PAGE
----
Following the Snowden revelations in 2013 concerning the complicity of the tech industry in widespread electronic government surveillance in the U.S., tech companies have individually and collectively become increasingly active as advocates of privacy and free speech rights, culminating in legal challenges to government electronic surveillance.
Since the dropping by the U.S. Department of Justice (DOJ) of its much publicised writ against Apple, which sought to compel Apple to hack the security key code system of the Apple iPhone 5, the battle between tech companies and the DOJ over privacy and encryption in the U.S. has taken another turn. In April, Microsoft filed a suit in the District Court of Seattle against the DOJ challenging the ‘secrecy order’ provisions (a range of anti-tipping off and gagging powers) under the Electronic Communications Privacy Act (ECPA).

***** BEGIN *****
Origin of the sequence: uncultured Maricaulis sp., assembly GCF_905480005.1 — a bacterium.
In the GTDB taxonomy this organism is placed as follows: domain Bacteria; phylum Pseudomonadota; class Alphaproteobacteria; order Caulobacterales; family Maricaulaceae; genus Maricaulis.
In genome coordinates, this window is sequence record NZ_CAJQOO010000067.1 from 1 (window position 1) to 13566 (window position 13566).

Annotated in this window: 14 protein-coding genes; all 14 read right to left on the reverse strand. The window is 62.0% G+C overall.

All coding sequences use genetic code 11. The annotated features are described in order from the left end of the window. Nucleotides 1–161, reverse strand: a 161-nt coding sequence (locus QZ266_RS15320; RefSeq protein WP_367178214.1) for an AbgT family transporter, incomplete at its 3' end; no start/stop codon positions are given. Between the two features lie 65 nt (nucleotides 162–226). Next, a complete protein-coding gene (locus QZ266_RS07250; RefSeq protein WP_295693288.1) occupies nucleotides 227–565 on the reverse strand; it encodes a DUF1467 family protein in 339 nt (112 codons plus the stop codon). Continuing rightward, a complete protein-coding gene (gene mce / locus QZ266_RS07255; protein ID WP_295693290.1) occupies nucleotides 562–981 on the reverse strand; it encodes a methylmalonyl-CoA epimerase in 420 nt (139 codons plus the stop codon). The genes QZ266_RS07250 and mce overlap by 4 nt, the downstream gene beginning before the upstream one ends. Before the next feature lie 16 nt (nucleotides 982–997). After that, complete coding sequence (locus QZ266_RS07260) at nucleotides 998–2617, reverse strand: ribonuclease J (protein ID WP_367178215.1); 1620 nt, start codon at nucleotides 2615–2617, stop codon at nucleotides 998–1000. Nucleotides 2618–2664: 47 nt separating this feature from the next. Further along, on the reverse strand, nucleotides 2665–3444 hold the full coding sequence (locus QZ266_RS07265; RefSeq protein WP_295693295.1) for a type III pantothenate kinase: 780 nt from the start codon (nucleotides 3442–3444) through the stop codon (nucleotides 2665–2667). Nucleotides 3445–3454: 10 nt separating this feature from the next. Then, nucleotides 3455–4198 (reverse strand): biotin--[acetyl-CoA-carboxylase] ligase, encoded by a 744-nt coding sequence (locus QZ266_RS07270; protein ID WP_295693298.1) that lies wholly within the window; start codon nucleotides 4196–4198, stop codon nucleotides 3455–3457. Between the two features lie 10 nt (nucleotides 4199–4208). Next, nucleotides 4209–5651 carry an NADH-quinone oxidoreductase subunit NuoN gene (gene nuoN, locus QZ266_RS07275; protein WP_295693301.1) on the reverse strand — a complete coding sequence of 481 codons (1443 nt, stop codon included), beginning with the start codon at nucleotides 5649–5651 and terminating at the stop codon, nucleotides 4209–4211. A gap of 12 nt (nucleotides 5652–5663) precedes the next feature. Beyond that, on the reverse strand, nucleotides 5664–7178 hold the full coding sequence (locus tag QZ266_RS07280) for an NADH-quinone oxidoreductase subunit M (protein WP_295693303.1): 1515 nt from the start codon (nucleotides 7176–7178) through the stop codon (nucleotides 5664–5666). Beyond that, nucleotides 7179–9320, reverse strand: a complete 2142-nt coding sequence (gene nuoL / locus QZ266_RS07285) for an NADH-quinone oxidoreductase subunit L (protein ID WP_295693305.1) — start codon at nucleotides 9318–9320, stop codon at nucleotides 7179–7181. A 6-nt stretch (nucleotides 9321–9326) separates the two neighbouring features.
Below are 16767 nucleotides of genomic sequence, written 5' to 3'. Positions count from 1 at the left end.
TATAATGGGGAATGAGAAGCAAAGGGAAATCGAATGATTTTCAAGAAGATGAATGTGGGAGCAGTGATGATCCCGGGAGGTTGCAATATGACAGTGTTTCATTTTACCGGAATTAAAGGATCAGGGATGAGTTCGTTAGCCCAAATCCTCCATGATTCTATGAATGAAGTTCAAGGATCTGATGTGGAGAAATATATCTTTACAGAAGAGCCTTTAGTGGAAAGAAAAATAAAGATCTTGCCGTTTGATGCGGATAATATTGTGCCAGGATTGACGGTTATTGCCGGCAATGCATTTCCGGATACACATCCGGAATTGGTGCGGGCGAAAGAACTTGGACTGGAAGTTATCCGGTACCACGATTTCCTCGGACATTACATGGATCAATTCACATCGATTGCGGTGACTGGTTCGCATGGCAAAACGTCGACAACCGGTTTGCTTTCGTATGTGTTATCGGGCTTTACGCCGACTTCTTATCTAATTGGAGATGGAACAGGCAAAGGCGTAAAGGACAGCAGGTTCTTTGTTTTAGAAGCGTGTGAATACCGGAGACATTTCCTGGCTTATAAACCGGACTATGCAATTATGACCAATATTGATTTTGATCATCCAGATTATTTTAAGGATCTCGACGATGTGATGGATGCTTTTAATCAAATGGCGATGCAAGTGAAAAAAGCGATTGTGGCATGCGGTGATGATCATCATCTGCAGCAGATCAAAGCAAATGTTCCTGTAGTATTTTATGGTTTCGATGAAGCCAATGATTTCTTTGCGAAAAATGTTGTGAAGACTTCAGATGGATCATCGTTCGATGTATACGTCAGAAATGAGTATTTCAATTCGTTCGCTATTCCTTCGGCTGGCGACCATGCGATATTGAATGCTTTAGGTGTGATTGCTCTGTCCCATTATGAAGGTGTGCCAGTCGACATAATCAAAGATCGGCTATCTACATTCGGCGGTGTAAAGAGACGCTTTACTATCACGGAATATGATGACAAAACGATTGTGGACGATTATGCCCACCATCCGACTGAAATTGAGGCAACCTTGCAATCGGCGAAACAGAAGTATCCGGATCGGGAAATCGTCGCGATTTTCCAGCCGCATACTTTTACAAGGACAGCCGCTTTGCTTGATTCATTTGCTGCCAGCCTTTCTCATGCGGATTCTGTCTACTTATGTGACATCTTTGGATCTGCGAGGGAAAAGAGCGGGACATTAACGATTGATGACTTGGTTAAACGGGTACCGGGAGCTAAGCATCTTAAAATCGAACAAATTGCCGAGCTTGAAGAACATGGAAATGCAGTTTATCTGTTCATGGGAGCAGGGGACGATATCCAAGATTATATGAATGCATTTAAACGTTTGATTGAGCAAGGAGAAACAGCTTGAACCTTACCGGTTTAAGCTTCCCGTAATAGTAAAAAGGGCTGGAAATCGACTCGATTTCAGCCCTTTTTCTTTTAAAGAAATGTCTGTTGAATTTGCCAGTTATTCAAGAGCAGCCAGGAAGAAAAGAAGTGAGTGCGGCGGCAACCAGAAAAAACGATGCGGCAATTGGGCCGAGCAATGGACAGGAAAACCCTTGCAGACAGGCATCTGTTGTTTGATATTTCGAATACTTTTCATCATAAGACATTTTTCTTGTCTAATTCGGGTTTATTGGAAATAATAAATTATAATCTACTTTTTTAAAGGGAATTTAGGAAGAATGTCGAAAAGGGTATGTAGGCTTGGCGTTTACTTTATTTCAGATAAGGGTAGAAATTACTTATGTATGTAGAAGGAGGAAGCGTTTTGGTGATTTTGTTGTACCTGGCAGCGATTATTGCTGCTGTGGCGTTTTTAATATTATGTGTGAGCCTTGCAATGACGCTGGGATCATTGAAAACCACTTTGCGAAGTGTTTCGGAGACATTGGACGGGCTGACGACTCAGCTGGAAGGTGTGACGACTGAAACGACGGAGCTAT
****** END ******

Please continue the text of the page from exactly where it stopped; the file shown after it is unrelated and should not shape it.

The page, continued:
With the Investigatory Powers Bill (IPB), which contains similar secrecy requirements, currently being debated before the U.K. Parliament, the U.S. case provides fair warning of possible human rights challenges tech companies may bring against the U.K. government. This post will consider the implications of the Bill’s secrecy provisions in light of the rights of tech companies under the European Convention on Human Rights (ECHR).
The Microsoft – DOJ claim
In short, the ECPA allows a U.S. government agency to apply to the Court for a warrant requiring Microsoft, or any other internet company, to hand over their customers’ private data. In addition, an order can be made by the court preventing the company from publicising the fact that they have been required to disclose the data. Read the rest of this entry…